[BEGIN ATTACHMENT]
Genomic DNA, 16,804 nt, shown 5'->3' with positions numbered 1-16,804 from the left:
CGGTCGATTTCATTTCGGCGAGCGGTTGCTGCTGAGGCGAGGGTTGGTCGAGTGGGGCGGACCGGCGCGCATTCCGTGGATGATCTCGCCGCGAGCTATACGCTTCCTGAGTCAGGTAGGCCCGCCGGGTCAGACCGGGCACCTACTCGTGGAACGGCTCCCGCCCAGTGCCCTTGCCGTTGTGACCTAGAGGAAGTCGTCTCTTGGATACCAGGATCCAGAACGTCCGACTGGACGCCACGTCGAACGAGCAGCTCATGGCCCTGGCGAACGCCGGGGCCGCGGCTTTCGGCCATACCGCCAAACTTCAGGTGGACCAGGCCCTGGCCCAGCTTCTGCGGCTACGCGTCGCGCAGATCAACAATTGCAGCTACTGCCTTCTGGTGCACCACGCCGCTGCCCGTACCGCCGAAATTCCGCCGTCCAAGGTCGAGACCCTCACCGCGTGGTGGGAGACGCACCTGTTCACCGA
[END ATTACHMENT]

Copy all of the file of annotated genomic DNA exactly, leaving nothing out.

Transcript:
Genomic DNA, 16,804 nt, shown 5'->3' with positions numbered 1-16,804 from the left:
CGGTCGATTTCATTTCGGCGAGCGGTTGCTGCTGAGGCGAGGGTTGGTCGAGTGGGGCGGACCGGCGCGCATTCCGTGGATGATCTCGCCGCGAGCTATACGCTTCCTGAGTCAGGTAGGCCCGCCGGGTCAGACCGGGCACCTACTCGTGGAACGGCTCCCGCCCAGTGCCCTTGCCGTTGTGACCTAGAGGAAGTCGTCTCTTGGATACCAGGATCCAGAACGTCCGACTGGACGCCACGTCGAACGAGCAGCTCATGGCCCTGGCGAACGCCGGGGCCGCGGCTTTCGGCCATACCGCCAAACTTCAGGTGGACCAGGCCCTGGCCCAGCTTCTGCGGCTACGCGTCGCGCAGATCAACAATTGCAGCTACTGCCTTCTGGTGCACCACGCCGCTGCCCGTACCGCCGAAATTCCGCCGTCCAAGGTCGAGACCCTCACCGCGTGGTGGGAGACGCACCTGTTCACCGA